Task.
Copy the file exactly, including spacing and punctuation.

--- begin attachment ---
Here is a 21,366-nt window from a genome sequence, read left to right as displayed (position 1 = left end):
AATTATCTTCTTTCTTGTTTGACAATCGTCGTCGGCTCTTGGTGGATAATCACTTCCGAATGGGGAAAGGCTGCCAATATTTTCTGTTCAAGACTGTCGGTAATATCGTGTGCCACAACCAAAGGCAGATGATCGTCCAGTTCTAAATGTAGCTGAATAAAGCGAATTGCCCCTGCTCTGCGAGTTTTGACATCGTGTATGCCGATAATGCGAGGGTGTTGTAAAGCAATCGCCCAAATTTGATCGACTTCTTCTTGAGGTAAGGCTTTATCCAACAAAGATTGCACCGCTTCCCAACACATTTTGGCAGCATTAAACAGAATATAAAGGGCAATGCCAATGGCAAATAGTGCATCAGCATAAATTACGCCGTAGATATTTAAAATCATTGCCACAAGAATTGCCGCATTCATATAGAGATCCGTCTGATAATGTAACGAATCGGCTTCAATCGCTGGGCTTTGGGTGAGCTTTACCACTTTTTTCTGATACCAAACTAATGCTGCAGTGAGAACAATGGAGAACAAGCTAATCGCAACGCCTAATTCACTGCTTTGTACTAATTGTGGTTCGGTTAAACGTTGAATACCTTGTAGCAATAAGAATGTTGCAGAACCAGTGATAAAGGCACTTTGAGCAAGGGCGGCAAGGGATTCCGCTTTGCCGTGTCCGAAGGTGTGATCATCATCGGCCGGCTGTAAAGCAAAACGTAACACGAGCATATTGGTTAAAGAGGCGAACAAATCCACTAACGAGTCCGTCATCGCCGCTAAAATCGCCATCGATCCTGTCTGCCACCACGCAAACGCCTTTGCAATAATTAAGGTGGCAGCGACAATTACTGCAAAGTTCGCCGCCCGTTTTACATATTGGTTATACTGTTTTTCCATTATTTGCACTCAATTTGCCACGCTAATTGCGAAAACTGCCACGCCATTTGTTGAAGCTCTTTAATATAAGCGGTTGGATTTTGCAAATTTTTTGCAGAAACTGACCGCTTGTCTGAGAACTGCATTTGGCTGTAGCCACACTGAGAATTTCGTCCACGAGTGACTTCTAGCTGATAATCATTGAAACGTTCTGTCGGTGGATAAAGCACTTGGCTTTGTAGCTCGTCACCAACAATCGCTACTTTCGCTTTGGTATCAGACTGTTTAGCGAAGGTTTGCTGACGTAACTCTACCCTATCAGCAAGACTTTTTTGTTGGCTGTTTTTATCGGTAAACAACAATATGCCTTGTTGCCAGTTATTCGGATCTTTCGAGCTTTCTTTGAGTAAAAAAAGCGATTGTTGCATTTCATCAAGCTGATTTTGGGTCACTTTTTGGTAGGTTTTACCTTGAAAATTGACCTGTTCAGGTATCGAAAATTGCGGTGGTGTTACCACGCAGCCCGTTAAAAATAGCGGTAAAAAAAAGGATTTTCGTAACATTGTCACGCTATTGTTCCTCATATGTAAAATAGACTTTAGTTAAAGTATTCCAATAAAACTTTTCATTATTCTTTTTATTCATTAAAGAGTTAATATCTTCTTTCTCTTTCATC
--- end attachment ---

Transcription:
Here is a 21,366-nt window from a genome sequence, read left to right as displayed (position 1 = left end):
AATTATCTTCTTTCTTGTTTGACAATCGTCGTCGGCTCTTGGTGGATAATCACTTCCGAATGGGGAAAGGCTGCCAATATTTTCTGTTCAAGACTGTCGGTAATATCGTGTGCCACAACCAAAGGCAGATGATCGTCCAGTTCTAAATGTAGCTGAATAAAGCGAATTGCCCCTGCTCTGCGAGTTTTGACATCGTGTATGCCGATAATGCGAGGGTGTTGTAAAGCAATCGCCCAAATTTGATCGACTTCTTCTTGAGGTAAGGCTTTATCCAACAAAGATTGCACCGCTTCCCAACACATTTTGGCAGCATTAAACAGAATATAAAGGGCAATGCCAATGGCAAATAGTGCATCAGCATAAATTACGCCGTAGATATTTAAAATCATTGCCACAAGAATTGCCGCATTCATATAGAGATCCGTCTGATAATGTAACGAATCGGCTTCAATCGCTGGGCTTTGGGTGAGCTTTACCACTTTTTTCTGATACCAAACTAATGCTGCAGTGAGAACAATGGAGAACAAGCTAATCGCAACGCCTAATTCACTGCTTTGTACTAATTGTGGTTCGGTTAAACGTTGAATACCTTGTAGCAATAAGAATGTTGCAGAACCAGTGATAAAGGCACTTTGAGCAAGGGCGGCAAGGGATTCCGCTTTGCCGTGTCCGAAGGTGTGATCATCATCGGCCGGCTGTAAAGCAAAACGTAACACGAGCATATTGGTTAAAGAGGCGAACAAATCCACTAACGAGTCCGTCATCGCCGCTAAAATCGCCATCGATCCTGTCTGCCACCACGCAAACGCCTTTGCAATAATTAAGGTGGCAGCGACAATTACTGCAAAGTTCGCCGCCCGTTTTACATATTGGTTATACTGTTTTTCCATTATTTGCACTCAATTTGCCACGCTAATTGCGAAAACTGCCACGCCATTTGTTGAAGCTCTTTAATATAAGCGGTTGGATTTTGCAAATTTTTTGCAGAAACTGACCGCTTGTCTGAGAACTGCATTTGGCTGTAGCCACACTGAGAATTTCGTCCACGAGTGACTTCTAGCTGATAATCATTGAAACGTTCTGTCGGTGGATAAAGCACTTGGCTTTGTAGCTCGTCACCAACAATCGCTACTTTCGCTTTGGTATCAGACTGTTTAGCGAAGGTTTGCTGACGTAACTCTACCCTATCAGCAAGACTTTTTTGTTGGCTGTTTTTATCGGTAAACAACAATATGCCTTGTTGCCAGTTATTCGGATCTTTCGAGCTTTCTTTGAGTAAAAAAAGCGATTGTTGCATTTCATCAAGCTGATTTTGGGTCACTTTTTGGTAGGTTTTACCTTGAAAATTGACCTGTTCAGGTATCGAAAATTGCGGTGGTGTTACCACGCAGCCCGTTAAAAATAGCGGTAAAAAAAAGGATTTTCGTAACATTGTCACGCTATTGTTCCTCATATGTAAAATAGACTTTAGTTAAAGTATTCCAATAAAACTTTTCATTATTCTTTTTATTCATTAAAGAGTTAATATCTTCTTTCTCTTTCATC